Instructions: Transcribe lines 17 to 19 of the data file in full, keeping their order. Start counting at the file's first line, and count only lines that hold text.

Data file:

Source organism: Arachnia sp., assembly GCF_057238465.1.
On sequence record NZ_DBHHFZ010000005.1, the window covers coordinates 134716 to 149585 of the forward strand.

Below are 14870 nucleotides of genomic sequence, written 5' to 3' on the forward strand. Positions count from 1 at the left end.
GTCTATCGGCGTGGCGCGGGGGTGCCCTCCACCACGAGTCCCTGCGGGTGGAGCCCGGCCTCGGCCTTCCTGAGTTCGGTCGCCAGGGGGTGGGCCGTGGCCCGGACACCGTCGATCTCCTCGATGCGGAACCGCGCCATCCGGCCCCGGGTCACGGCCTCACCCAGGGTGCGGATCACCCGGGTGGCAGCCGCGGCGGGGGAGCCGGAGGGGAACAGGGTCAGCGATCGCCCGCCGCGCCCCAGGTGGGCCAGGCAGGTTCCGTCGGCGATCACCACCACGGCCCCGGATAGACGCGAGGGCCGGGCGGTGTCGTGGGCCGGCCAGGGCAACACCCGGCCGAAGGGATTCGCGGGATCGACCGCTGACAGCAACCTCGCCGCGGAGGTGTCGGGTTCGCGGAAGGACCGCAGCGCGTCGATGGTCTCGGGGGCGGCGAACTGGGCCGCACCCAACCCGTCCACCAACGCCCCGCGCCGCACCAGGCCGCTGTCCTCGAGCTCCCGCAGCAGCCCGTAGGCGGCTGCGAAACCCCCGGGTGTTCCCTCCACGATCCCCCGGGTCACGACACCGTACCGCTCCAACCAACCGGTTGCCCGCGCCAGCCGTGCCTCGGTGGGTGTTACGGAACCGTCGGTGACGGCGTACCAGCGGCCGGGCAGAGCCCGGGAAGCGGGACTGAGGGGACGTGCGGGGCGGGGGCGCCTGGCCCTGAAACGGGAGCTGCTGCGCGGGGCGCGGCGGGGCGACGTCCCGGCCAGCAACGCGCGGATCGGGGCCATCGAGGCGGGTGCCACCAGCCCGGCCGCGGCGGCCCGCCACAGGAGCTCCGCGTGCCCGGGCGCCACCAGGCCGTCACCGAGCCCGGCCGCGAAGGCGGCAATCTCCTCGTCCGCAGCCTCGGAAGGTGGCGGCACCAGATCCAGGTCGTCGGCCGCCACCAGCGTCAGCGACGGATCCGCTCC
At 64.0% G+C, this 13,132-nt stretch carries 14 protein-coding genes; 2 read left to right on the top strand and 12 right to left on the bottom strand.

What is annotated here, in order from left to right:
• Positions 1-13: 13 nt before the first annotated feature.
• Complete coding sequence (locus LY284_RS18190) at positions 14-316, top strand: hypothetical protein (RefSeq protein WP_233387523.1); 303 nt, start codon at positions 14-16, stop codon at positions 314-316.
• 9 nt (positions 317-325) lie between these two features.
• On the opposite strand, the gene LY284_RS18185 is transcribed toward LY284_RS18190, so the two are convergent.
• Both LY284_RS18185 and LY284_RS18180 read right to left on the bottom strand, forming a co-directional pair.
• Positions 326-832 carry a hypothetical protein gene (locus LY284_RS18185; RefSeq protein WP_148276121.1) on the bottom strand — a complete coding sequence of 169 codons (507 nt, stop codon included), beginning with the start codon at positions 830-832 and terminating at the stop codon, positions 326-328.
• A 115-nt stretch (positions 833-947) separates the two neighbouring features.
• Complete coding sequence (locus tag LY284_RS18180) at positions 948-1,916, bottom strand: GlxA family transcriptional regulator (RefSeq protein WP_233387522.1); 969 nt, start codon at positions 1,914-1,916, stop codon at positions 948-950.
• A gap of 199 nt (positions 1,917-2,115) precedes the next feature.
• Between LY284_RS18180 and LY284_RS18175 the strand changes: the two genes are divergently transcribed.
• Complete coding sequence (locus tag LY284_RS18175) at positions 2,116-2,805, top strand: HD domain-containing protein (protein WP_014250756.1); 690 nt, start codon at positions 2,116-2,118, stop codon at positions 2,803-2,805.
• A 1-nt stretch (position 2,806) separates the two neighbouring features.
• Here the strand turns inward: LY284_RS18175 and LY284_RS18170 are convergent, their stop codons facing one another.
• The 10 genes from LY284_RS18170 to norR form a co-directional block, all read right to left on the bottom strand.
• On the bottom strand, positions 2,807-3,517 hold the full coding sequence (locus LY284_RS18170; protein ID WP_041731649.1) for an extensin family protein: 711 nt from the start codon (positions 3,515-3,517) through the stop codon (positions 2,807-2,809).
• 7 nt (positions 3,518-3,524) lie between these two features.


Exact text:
• Complete coding sequence (locus tag LY284_RS18175) at positions 2,116-2,805, top strand: HD domain-containing protein (protein WP_014250756.1); 690 nt, start codon at positions 2,116-2,118, stop codon at positions 2,803-2,805.
• A 1-nt stretch (position 2,806) separates the two neighbouring features.
• Here the strand turns inward: LY284_RS18175 and LY284_RS18170 are convergent, their stop codons facing one another.